And yet, this is exactly the situation Coe offers in "The Terrible Privacy of Maxwell Sim," a smart if occasionally obvious satire of materialism and modern life centered on its 48-year-old narrator. Boorish, not very bright and generally weak in a way that makes him frustrating but often amusing company, Sim is a lonely divorcé hurtling toward a midlife crisis. We know the crisis is coming thanks to a news item on the novel's first page, describing the surreal scene of Sim's eventual discovery in the wilds of Scotland, nearly naked and passed out in a Prius with two cases of eco-friendly toothbrushes.
Despite Sim's ongoing awareness of such issues, he's generally OK with all of them. Given the choice, he prefers the impersonal text message to the phone call, or the chain restaurant's minimal human interaction and comforting repetition. However, given that his every clumsy effort to connect with a stranger leads nowhere (most notably with an airline seatmate who quietly dies rather than listen to Sim's drab conversation), it's hard to blame him.
As if knowing his narrator could wear out his welcome, Coe mixes things up with chapters written by characters from pivotal moments in Sim's life and, most notably, a letter written by the uncle of a young woman Sim painfully fails to seduce after meeting on a transcontinental flight. After reading his retelling of Donald Crowhurst's disastrous and deception-plagued attempt to win a solo sailing race around the world in 1969, Sim quickly becomes obsessed with Crowhurst, particularly after a boutique toothbrush company hires him to "race" against other sales reps to one of England's four corners in a rented Prius.
His trip to Scotland becomes an odyssey of self-discovery. Drifting off course with visits to figures from his past that include a cringingly awkward dinner with his teenage daughter, Sim's journey comes to a head while he drunkenly reads a portion of his father's unpublished memoir, which poignantly if somewhat uncomfortably explains both his father's emotional distance and aspects of Sim's frustrated identity.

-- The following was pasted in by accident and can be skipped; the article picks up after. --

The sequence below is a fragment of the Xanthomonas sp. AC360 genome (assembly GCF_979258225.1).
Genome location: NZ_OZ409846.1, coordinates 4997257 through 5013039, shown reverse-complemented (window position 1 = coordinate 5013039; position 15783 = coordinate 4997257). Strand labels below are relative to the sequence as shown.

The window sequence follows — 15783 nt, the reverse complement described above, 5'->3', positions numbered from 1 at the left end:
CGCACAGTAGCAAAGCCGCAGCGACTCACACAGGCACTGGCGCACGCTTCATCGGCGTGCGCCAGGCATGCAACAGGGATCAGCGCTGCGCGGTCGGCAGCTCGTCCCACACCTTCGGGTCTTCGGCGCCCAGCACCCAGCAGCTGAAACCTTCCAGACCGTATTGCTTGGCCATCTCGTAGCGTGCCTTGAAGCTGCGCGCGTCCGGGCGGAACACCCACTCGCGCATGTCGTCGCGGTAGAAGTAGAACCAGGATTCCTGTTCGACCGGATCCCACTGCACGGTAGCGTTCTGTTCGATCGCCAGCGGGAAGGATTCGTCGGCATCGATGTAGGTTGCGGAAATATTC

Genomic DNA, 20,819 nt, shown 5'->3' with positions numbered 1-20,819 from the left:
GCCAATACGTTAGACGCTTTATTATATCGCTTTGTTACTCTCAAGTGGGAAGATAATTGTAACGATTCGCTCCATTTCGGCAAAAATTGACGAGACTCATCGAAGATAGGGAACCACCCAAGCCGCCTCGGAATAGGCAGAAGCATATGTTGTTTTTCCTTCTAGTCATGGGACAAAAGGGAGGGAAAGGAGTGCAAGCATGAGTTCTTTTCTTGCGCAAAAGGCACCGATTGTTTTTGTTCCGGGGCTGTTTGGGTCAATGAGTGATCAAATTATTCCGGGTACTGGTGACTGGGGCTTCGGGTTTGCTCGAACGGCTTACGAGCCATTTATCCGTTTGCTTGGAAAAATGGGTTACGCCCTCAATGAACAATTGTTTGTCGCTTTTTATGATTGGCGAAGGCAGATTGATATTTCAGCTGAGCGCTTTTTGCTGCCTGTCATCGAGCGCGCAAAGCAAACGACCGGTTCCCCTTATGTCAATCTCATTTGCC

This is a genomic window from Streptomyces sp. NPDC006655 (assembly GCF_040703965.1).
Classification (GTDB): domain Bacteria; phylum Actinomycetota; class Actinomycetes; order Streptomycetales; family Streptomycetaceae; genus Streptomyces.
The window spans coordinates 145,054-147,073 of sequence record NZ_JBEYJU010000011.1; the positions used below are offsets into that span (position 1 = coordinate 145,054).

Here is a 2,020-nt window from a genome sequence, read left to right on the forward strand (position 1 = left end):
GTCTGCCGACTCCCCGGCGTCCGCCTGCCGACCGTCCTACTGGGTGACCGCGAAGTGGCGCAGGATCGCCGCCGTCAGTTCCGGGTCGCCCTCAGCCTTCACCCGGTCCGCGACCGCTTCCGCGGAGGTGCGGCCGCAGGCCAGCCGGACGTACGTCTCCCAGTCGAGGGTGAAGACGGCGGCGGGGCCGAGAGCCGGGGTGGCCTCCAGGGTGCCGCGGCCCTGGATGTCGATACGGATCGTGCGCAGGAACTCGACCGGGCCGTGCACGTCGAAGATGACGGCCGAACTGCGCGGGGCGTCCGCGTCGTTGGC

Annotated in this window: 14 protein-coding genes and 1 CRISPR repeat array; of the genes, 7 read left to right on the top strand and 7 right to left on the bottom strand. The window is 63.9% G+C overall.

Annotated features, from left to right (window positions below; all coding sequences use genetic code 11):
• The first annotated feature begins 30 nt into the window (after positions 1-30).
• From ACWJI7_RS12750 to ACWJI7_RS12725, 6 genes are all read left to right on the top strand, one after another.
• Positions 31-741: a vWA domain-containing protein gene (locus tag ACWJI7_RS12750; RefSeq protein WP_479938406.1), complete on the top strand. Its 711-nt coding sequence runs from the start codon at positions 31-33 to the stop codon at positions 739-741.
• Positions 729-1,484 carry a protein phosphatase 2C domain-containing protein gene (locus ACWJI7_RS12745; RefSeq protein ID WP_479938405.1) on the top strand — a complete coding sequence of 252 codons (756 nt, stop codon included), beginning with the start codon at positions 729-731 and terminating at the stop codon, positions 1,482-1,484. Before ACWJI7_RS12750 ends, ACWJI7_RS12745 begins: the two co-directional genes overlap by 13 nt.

Coe is a funny writer, and it's a testament to his skill with character that for all of his hero's maddening faults and failures, Sim never wears out his welcome. In searching for biting laughs, parts of the book feel overwritten to the point of stretching plausibility. A section where Sim searches for companionship while mentally replying to a backlog of lewd spam subject lines quickly wears out its welcome, as does his escalating relationship with "Emma," the voice of the Prius' satellite navigation system that helps trigger Sim's catharsis in the Scottish highlands. And an epilogue where Coe too-cleverly inserts himself into the story feels unnecessary at best, borderline hostile to the reader's investment at worst.
However, like its main character, "The Terrible Privacy of Maxwell Sim" has its rewarding qualities. It isn't nearly as piercing as it hopes in skewering our way of life and the Internet's place in it, but much like its targets, the book still stubbornly delivers moments of humor and humanity.